Mitt has always plummeted in the polls

As governor, he excelled in alienating; how he spoiled a holiday party

Published December 9, 2011 6:09PM (EST)

Uh oh.  Gov. Mitt Romney was already falling in Dec 2004       (AP/Winslow Townson)
Uh oh. Gov. Mitt Romney was already falling in Dec 2004 (AP/Winslow Townson)

When it comes to deep erosion of support, Mitt Romney is no political newbie. His collapsing poll numbers as governor of Massachusetts (from 2003 to 2007) are an ominous preview of the steady disenchantment he is experiencing now.

“His favorability was basically a straight line down from his honeymoon,” said David Paleologos, director of Suffolk University’s Political Research Center and a longtime Massachusetts pollster. “Sometimes familiarity breeds contempt.”

Now a University of Massachusetts-Lowell/Boston Herald poll conducted last week shows that 48 percent of registered voters in Massachusetts have an unfavorable opinion of the former Republican governor, compared with just 40 percent favorable. In September, 45 percent of voters thought favorably of Romney, while 43 percent looked unfavorably on him. This 10-point swing in his favorability rating is mirrored nationally and in polls in early-voting states. For Romney, rapid descent is a familiar feeling.

Let’s go to the videotape.

Romney entered the Massachusetts State House in January 2003 with a flashy favorability rating of 61 percent. After demanding cuts to fix a $650 million budget hole, voters rewarded him in March 2003 with a 61 percent job approval rating as well, according to a University of Massachusetts-Lowell poll.

That was Romney’s zenith. By November 2004, voters were souring, and a Suffolk poll found his favorable rating had dropped to 47 percent.

A year later, that rating sank another 14 points. Just 33 percent of Bay State voters had a favorable opinion of Romney in 2005, according to Suffolk, while 49 percent were unfavorable.

Things did not improve in 2006, when Suffolk found that his unfavorable rating had risen to 55 percent while his favorable remained stagnant.

By November 2006, as he closed out his increasingly absentee term, his overall job approval rating had cratered to 36 percent.  He’d also begun ducking reporters, notably dodging questions after a menorah-lighting ceremony outside his office.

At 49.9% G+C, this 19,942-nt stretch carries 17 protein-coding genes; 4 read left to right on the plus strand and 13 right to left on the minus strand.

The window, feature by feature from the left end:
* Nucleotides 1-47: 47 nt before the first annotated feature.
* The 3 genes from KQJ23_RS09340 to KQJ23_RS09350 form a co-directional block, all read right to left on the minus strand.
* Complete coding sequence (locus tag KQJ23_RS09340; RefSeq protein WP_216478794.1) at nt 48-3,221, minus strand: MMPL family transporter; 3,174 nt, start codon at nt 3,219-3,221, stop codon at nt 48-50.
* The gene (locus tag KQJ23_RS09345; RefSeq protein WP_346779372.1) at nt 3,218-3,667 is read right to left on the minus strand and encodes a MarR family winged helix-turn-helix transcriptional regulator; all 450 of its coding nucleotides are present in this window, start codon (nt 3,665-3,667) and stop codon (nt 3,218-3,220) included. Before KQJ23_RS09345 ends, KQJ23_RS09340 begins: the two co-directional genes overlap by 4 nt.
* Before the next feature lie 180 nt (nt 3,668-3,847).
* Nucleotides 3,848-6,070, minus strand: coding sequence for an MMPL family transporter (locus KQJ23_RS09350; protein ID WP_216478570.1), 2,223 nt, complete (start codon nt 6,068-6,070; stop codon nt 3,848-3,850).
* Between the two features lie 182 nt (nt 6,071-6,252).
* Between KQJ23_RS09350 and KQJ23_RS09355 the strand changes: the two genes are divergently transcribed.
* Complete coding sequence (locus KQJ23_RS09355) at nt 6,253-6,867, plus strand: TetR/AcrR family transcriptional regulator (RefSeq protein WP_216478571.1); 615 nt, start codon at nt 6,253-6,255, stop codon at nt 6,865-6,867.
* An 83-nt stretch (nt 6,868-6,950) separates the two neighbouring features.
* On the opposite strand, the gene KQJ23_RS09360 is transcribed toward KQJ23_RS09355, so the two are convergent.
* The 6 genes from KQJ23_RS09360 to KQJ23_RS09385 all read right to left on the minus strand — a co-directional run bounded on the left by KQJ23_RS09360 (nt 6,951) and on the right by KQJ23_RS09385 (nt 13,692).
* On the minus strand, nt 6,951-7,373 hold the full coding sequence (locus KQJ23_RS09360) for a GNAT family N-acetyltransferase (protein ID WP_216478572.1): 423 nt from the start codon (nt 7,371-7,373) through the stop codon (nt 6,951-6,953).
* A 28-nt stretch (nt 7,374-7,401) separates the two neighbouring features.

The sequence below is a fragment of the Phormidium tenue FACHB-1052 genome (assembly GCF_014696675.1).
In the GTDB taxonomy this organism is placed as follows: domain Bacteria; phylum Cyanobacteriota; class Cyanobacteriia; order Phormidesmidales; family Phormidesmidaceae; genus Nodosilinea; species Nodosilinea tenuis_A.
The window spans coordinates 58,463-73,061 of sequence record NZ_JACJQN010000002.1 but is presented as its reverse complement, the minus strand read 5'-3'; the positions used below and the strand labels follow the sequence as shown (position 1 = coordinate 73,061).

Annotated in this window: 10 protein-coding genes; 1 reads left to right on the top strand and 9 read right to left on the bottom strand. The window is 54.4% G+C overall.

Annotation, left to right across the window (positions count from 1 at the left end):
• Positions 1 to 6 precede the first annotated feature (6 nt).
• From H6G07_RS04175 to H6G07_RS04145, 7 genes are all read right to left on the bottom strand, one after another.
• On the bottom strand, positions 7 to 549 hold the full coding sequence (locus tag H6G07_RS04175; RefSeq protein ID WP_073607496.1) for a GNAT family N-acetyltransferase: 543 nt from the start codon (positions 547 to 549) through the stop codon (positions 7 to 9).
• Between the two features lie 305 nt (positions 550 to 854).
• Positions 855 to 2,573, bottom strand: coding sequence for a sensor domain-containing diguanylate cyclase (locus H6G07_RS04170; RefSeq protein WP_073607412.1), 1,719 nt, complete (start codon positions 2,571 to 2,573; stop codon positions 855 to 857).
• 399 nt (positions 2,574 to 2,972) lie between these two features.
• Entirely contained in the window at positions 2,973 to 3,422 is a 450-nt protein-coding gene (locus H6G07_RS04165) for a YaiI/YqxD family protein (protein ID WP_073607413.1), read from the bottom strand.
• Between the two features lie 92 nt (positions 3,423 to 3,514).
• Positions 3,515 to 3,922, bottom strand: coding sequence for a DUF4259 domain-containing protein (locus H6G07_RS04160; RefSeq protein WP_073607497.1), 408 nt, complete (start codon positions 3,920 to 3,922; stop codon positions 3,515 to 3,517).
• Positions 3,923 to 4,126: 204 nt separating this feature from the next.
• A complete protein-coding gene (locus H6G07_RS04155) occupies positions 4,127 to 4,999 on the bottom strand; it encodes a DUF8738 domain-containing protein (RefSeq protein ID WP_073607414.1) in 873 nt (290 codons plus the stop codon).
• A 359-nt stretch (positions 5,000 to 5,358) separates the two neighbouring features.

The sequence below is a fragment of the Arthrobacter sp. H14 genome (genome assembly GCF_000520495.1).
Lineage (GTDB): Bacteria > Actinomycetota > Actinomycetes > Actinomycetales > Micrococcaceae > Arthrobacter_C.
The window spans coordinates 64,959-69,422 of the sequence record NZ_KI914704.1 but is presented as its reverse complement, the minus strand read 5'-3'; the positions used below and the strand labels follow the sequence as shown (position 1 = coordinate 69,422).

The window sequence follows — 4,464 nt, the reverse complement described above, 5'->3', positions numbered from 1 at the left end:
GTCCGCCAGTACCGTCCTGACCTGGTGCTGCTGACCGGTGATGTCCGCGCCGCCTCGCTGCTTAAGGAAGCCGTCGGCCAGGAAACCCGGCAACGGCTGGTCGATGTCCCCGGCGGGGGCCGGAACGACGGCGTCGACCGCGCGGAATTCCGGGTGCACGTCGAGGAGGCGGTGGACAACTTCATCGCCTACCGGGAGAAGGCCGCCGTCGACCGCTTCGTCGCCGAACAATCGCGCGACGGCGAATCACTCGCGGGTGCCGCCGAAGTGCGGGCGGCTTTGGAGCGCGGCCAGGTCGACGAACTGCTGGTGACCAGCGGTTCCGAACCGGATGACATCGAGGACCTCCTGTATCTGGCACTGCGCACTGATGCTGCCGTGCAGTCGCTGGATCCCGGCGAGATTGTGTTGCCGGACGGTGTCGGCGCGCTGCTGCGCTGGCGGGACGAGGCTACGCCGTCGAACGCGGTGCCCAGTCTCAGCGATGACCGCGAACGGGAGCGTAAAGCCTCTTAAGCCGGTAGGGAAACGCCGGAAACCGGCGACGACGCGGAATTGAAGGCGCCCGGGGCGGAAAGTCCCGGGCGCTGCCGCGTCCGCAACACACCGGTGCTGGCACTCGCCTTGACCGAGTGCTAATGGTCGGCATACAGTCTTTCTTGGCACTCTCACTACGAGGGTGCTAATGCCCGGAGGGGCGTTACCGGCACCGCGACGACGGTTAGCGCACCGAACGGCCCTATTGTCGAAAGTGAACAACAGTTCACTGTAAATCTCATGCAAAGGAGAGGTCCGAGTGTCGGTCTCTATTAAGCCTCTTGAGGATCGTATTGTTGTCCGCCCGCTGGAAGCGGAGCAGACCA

“To know Mitt Romney is to dislike him,” said Thomas Whalen, a Boston University political science professor. “That is the moral of the story.”

The Hanukah episode came after Romney spent nearly a month away from the Bay State – and the local media -- stoking his 2008 presidential ambitions. After cheerfully delivering remarks to a Jewish audience about a neighbor whose name wasn’t Semitic-sounding, Romney dashed down the hall to his office as reporters gave chase. It was not endearing.

Romney was hurt by a slow economic recovery  -- while the jobless rate fell, the state was 47thin the nation in job creation, according to the Center for Labor Market Studies. He also raised $375 million of business taxes, according to the Massachusetts Taxpayers Foundation. Being a Republican in Massachusetts during the Bush administration hardly helped.

But Romney’s laser focus on his presidential aspirations led to a political blunder that cost him dearly. He wagered his future on running a slate of 100 Republicans against a Democratic state Legislature in 2004 in a very blue state – and they all lost. Romney, Whalen said, spent the rest of his term using his post as a springboard for his next gig – the presidency.

“It was so blatantly obvious he was planning to leave town,” Whalen said. “People saw it as a cynical ploy.”

A week of polling now shows that Romney is dropping in early-voting states. The more he campaigns, the more ground he seems to lose.

Perhaps most worrisome is word that Romney’s lead in New Hampshire has dwindled. It’s currently 39 percent, versus 23 percent for sudden front-runner Newt Gingrich. But Romney once polled at 45 percent in New Hampshire, a state that knows him almost as well as Massachusetts does.

"Romney has a coldness, an aloofness about him. It's hard to warm up to him,” said University of Virginia political scientist Larry Sabato. “That's the reason he doesn't wear well. He aims to please constantly, he desperately tries to please, but he doesn't."

Sabato reckons the problem is all in Mitt’s head.

“There’s a rigidity in Mitt Romney, in his personal and private life,” Sabato said. “He puts a plan together and follows it even when it’s not relevant to new developments. And that’s one of the problems.”

To Whalen, Romney’s history of wearing thin on voters and his rough relationship with the press shed critical light on the Mitt meltdown on Fox News, and his reaction to the sudden ascent of Gingrich. His problem isn't a new rival. His problem is himself.

“Romney is showing all the opposite traits [of Gingrich], showing bizarre behavior with the press and voters,” Whalen said. “He’s treating this as a coronation when it’s far from a lock."

Here’s the kicker: We asked the Romney camp multiple times over two days to explain the drop in the polls, but they did not respond.

By Edward Mason

Edward Mason, former Statehouse bureau chief for the Eagle-Tribune (North Andover) during the Romney administration, can be reached at

MORE FROM Edward Mason

By Tom Mashberg

Tom Mashberg, a veteran investigative editor and reporter for the Boston Herald and Boston Globe, can be reached at

MORE FROM Tom Mashberg

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